Cells Of The Immune System And Their Specific Receptors And Products

The immune system consists of a wide range of distinct cell types, each with important roles. The lymphocytes occupy central stage because they are the cells that determine the specificity of immunity. It is their response that orchestrates the effector limbs of the immune system. Cells that interact with lymphocytes play critical parts both in the presentation of antigen and in the mediation of immunologic functions. These cells include dendritic cells, and the closely related Langerhans cells, monocyte/macrophages, natural killer (NK) cells, neutrophils, mast cells, basophils, and eosinophils. In addition, a series of specialized epithelial and stromal cells provide the anatomic environment in which immunity occurs, often by secreting critical factors that regulate migration, growth, and/or gene activation in cells of the immune system. Such cells also play direct roles in the induction and effector phases of the response.

The cells of the immune system are found in peripheral organized tissues, such as the spleen, lymph nodes, Peyer's patches of the intestine, and tonsils, where primary immune responses generally occur (see C.h.a.ptĀ§Ll4). A substantial portion of the lymphocytes and macrophages comprise a re-circulating pool of cells found in the blood and lymph, as well as in the lymph nodes and spleen, providing the means to deliver immunocompetent cells to sites where they are needed and to allow immunity that is initiated locally to become generalized. Activated lymphocytes acquire the capacity to enter nonlymphoid tissues where they can express effector functions and eradicate local infections. Some memory lymphocytes are "on patrol" in the tissues, scanning for reintroduction of their specific antigens. Lymphocytes are also found in the central lymphoid organs, thymus, and bone marrow, where they undergo the developmental steps that equip them to mediate the responses of the mature immune system.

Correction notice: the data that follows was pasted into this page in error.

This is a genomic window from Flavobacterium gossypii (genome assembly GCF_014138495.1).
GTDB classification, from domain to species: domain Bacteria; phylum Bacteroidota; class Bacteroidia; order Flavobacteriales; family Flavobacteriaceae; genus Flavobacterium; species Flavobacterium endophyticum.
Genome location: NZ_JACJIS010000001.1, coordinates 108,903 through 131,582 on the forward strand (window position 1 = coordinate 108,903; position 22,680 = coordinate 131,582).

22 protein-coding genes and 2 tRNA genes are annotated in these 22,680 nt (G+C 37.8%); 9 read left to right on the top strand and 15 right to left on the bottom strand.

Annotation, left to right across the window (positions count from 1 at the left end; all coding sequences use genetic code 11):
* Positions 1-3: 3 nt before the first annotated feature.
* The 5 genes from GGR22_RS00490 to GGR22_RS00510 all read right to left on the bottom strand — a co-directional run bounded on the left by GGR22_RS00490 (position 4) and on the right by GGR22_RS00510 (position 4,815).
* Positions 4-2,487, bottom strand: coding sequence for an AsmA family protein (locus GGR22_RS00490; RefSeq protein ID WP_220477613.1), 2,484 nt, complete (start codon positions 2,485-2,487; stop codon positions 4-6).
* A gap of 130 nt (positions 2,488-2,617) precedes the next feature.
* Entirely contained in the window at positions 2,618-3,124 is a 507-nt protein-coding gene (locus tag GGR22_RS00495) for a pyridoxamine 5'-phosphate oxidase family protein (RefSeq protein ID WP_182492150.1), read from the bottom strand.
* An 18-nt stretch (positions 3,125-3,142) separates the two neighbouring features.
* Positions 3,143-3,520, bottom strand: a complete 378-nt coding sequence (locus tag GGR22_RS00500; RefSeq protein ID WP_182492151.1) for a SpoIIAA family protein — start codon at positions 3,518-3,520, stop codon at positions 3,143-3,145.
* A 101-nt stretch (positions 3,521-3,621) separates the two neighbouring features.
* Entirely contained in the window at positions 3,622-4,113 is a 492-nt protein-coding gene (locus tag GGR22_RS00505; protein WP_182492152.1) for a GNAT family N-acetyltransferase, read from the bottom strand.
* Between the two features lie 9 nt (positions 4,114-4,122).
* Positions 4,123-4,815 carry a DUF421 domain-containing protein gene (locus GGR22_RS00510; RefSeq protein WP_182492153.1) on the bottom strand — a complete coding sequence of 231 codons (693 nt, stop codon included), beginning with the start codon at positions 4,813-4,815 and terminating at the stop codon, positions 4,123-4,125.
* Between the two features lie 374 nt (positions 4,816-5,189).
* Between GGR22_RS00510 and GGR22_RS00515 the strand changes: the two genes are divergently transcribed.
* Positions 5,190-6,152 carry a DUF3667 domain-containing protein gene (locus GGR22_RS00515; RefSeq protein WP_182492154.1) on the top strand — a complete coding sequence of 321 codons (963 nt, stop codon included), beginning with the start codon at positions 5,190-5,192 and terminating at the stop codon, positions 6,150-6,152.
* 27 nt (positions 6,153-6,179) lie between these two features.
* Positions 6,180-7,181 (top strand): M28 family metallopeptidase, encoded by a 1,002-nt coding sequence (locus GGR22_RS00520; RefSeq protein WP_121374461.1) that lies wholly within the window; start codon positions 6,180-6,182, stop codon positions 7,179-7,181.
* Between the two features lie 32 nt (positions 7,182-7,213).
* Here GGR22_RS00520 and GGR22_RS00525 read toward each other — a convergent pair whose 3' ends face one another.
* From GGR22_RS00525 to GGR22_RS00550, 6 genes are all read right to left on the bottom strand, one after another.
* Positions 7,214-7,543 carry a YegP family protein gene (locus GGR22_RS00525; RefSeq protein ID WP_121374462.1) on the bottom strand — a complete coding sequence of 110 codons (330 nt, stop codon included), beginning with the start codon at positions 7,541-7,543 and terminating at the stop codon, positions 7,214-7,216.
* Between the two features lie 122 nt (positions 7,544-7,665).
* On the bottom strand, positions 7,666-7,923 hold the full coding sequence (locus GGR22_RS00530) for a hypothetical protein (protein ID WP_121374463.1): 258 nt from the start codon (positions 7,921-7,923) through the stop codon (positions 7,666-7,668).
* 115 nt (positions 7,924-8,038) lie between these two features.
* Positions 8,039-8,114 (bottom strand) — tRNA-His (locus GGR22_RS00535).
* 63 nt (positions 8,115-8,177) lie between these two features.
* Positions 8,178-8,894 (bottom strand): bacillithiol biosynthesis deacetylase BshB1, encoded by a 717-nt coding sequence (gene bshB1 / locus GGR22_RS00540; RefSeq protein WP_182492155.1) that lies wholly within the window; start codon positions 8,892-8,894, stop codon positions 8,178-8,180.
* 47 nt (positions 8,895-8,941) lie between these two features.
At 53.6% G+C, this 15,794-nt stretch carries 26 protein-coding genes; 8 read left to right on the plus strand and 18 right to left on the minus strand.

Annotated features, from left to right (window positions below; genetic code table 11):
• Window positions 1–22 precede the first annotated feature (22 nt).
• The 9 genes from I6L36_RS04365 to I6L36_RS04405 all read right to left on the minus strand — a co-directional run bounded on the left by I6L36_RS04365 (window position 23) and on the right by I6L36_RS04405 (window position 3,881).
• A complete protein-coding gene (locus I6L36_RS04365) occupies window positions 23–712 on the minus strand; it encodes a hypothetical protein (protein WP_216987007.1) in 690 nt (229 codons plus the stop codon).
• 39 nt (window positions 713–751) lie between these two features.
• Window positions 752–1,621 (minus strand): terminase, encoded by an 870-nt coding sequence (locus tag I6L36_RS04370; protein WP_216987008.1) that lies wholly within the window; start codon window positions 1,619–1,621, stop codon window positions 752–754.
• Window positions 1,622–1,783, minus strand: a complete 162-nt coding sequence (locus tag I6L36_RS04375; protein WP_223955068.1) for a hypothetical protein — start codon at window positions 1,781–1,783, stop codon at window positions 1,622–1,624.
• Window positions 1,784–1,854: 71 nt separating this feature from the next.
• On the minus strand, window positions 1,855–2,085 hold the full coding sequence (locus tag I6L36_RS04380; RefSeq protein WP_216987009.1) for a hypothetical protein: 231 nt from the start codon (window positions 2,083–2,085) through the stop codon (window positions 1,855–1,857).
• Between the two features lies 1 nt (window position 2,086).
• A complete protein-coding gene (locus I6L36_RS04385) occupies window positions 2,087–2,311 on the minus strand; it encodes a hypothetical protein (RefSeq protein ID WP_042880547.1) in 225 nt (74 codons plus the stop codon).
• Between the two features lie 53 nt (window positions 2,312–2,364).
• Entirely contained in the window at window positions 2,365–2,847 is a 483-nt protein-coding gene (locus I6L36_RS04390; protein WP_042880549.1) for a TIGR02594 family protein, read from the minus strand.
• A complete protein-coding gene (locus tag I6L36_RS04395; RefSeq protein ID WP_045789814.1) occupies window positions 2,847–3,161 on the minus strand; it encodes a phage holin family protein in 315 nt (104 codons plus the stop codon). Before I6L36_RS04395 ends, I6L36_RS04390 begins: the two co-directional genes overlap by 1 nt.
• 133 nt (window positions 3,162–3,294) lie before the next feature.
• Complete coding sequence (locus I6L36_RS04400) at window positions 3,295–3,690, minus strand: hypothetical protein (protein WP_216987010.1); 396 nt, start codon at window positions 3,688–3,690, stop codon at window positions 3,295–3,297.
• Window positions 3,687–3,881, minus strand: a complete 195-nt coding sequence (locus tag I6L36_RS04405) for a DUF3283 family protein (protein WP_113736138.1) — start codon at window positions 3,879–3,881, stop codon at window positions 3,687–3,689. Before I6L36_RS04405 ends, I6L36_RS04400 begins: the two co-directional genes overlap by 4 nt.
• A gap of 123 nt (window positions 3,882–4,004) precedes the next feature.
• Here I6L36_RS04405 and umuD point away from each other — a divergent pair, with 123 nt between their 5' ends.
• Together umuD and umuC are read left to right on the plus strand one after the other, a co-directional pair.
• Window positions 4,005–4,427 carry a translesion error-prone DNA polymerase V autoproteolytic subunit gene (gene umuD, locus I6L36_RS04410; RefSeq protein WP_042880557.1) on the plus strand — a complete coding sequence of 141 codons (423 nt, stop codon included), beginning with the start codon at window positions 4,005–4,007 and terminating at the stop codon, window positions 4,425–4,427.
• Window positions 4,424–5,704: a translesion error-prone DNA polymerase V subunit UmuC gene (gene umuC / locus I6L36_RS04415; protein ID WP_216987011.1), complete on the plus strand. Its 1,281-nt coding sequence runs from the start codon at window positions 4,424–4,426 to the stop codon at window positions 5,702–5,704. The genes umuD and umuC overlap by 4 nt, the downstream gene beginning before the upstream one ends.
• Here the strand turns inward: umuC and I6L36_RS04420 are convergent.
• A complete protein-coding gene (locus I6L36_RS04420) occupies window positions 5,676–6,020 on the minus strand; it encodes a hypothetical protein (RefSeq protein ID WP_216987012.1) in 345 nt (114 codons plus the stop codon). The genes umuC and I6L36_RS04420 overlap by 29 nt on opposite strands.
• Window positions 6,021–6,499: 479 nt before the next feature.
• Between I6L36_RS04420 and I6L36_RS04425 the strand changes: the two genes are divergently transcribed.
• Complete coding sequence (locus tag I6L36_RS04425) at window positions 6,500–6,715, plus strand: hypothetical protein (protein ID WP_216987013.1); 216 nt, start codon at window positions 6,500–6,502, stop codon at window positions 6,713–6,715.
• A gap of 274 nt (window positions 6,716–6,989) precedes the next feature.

Individual lymphocytes are specialized in that they are committed to respond to a limited set of structurally related antigens. This commitment exists before the first contact of the immune system with a given antigen. It is expressed by the presence on the lymphocyte's surface membrane of receptors specific for determinants (epitopes) of the antigen. Each lymphocyte possesses a population of receptors, all of which have identical combining sites. One set, or clone, of lymphocytes differs from another clone in the structure of the combining region of its receptors and thus in the epitopes that it can recognize. The ability of an organism to respond to virtually any non-self antigen is achieved by the existence of a very large number of different lymphocytes, each bearing receptors specific for a distinct epitope. As a consequence, lymphocytes are an enormously heterogeneous group of cells. Based on reasonable assumptions as to the range of diversity that can be created in the genes encoding antigen-specific receptors, it seems virtually certain that the number of distinct combining sites on lymphocyte receptors of an adult human can be measured in the millions.

Lymphocytes differ from each other not only in the specificity of their receptors but also in their functions. There are two broad classes of lymphocytes: the B-lymphocytes, which are precursors of antibody-secreting cells, and the T- (thymus-derived) lymphocytes. T-lymphocytes express important helper functions, such as the ability to aid in the development of specific types of immune responses, including the production of antibody by B cells and the increase in the microbicidal activity of macrophages. Other T-lymphocytes are involved in direct effector functions, such as the lysis of virus-infected cells or certain neoplastic cells. Specialized

T-lymphocytes (regulatory T cells) have the capacity to suppress specific immune responses.

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